Do you think you may suffer from age discrimination in the job market? Hiring bias against any worker age 40 and older is illegal, but some job seekers still experience it. Be aware of these potential stereotypes so that you can address how you present and describe yourself.
Stereotype #1: When you have more experience, employers may assume you’re expensive to hire and retain.
Your plan: Research typical current wages to confirm that your salary requirements are appropriate. Be ready to communicate your enthusiasm and willingness to tackle the position offered, rather than a higher level position.
Stereotype #2: An employer may believe older workers have low energy and use more sick time.
Your plan: Cite your own attendance history if it’s strong. Communicate energy and engagement during your phone and in-person interviews through tone of voice, posture and carriage, handshake, clear focus, and by asking questions.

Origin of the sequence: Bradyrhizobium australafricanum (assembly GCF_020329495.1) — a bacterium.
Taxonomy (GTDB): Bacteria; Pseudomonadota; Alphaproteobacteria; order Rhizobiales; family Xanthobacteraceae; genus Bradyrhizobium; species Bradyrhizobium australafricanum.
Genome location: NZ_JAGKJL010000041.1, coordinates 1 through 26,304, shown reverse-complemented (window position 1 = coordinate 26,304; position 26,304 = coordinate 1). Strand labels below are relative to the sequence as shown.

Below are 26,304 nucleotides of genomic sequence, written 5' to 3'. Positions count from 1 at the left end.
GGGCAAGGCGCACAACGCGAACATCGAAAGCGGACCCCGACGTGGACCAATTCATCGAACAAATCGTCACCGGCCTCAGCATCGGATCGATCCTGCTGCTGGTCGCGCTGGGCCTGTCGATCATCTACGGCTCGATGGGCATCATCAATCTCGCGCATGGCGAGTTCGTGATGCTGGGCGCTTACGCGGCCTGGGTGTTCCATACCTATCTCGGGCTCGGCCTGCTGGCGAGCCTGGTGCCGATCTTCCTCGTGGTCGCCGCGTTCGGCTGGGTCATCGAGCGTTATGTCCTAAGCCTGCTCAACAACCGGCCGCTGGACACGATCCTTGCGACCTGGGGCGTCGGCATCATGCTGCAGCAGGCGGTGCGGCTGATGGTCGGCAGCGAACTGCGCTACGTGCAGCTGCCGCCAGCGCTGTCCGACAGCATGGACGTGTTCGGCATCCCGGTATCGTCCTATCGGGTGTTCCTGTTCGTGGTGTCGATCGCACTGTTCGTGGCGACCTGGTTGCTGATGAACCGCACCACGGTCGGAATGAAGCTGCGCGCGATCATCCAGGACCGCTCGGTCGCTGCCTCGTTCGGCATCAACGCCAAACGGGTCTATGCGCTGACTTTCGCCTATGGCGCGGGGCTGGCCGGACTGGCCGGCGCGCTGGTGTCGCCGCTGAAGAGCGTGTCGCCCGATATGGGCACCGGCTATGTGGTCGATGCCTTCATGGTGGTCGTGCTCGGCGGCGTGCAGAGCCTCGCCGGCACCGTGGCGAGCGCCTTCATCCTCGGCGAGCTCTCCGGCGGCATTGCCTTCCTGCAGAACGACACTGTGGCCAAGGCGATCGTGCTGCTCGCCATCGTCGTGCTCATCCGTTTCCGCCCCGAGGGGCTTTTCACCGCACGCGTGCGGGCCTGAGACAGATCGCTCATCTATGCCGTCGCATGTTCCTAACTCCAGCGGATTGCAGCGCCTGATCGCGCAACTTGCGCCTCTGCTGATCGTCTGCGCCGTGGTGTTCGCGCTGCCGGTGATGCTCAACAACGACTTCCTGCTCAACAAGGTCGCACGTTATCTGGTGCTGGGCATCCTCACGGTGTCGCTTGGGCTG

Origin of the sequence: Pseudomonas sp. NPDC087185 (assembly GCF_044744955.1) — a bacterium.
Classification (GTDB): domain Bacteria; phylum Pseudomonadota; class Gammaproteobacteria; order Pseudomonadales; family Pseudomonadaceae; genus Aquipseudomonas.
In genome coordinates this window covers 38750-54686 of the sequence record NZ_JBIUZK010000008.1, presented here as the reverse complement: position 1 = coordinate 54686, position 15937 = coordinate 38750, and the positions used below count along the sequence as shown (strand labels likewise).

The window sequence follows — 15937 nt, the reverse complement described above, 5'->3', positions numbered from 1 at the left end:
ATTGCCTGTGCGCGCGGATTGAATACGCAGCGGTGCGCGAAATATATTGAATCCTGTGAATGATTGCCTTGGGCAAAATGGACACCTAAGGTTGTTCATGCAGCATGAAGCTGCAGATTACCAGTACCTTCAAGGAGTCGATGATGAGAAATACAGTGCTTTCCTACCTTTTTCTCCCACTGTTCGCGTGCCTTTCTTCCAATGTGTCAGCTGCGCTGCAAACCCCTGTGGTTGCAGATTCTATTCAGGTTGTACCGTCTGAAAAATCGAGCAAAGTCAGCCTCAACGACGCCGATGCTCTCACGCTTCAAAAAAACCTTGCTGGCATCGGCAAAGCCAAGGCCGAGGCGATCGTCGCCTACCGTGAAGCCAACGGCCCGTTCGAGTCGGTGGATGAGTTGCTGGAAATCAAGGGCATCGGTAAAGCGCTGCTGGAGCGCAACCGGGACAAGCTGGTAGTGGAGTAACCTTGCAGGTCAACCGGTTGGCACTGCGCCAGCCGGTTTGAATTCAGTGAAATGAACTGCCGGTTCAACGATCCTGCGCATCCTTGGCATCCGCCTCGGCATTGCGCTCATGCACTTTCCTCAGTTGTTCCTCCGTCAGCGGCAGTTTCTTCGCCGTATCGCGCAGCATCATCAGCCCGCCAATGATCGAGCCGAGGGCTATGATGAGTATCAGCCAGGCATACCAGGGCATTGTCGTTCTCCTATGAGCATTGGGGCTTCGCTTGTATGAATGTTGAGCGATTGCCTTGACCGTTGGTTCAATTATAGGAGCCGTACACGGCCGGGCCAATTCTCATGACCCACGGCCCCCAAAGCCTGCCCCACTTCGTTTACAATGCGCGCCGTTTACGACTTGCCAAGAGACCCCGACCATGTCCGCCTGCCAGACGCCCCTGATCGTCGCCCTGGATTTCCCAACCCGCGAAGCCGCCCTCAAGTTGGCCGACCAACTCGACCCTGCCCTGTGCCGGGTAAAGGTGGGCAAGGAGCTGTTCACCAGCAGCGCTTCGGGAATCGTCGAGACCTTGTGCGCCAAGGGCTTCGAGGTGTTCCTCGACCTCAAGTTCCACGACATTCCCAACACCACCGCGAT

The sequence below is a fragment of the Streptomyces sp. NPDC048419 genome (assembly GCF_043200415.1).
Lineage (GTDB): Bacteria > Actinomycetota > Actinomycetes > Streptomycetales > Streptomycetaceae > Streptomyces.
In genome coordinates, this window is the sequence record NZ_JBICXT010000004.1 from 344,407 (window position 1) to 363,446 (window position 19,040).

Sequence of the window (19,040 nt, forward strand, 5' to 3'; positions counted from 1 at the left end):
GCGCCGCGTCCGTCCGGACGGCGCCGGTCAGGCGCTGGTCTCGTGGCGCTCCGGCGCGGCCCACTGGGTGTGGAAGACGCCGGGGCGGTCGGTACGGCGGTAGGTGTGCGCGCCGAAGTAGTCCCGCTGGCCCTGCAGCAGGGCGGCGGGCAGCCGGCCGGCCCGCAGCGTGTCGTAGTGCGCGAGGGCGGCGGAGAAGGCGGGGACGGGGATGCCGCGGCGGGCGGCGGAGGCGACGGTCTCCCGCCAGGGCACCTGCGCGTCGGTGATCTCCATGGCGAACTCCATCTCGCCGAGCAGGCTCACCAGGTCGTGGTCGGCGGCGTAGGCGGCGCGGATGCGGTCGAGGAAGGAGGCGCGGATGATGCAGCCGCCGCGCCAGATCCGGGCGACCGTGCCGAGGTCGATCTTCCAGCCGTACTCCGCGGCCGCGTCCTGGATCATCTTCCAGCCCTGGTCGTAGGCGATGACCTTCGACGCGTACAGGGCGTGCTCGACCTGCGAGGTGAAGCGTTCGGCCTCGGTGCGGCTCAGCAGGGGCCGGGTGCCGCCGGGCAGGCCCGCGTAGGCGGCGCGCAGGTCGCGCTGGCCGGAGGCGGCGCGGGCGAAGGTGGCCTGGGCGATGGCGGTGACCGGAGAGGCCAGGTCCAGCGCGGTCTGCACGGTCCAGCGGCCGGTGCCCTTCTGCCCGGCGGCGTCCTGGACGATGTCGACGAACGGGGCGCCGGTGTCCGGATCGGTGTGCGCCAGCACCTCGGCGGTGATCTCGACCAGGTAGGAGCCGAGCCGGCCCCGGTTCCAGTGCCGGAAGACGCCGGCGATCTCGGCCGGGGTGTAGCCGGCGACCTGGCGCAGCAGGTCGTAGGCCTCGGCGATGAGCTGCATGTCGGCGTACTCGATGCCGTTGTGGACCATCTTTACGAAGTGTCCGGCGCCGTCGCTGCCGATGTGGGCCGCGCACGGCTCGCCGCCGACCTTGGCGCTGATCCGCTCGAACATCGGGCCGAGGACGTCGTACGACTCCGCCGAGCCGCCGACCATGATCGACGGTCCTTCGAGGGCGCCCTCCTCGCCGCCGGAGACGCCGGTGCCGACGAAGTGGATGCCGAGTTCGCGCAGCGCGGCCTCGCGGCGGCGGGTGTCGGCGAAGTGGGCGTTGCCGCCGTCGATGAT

Stereotype #3: Some employers may think older people lack technology skills or will require extra training time.
Your plan: In your resume and interviews, note technology training and skills without overestimating them. If this is a weak area for you, explore training options in your community and online to expand your skills and get up to date.
Stereotype #4: Some employers think that older workers will leave the job sooner for retirement.
Your plan: Find a way to let prospective employers know that you are interested in working for a long time.
Stereotype #5: Some employers might think older workers cannot adapt to new workplace cultures or rules.
Your plan: Make it clear that you are comfortable with change and can follow protocol.
Many older workers perceive that they are passed up for jobs, promotions, or pay raises because of their age. Age discrimination is prohibited by the Age Discrimination in Employment Act of 1967 (ADEA). If you believe you are the victim of age discrimination, you can contact the Equal Employment Opportunity Commission for assistance.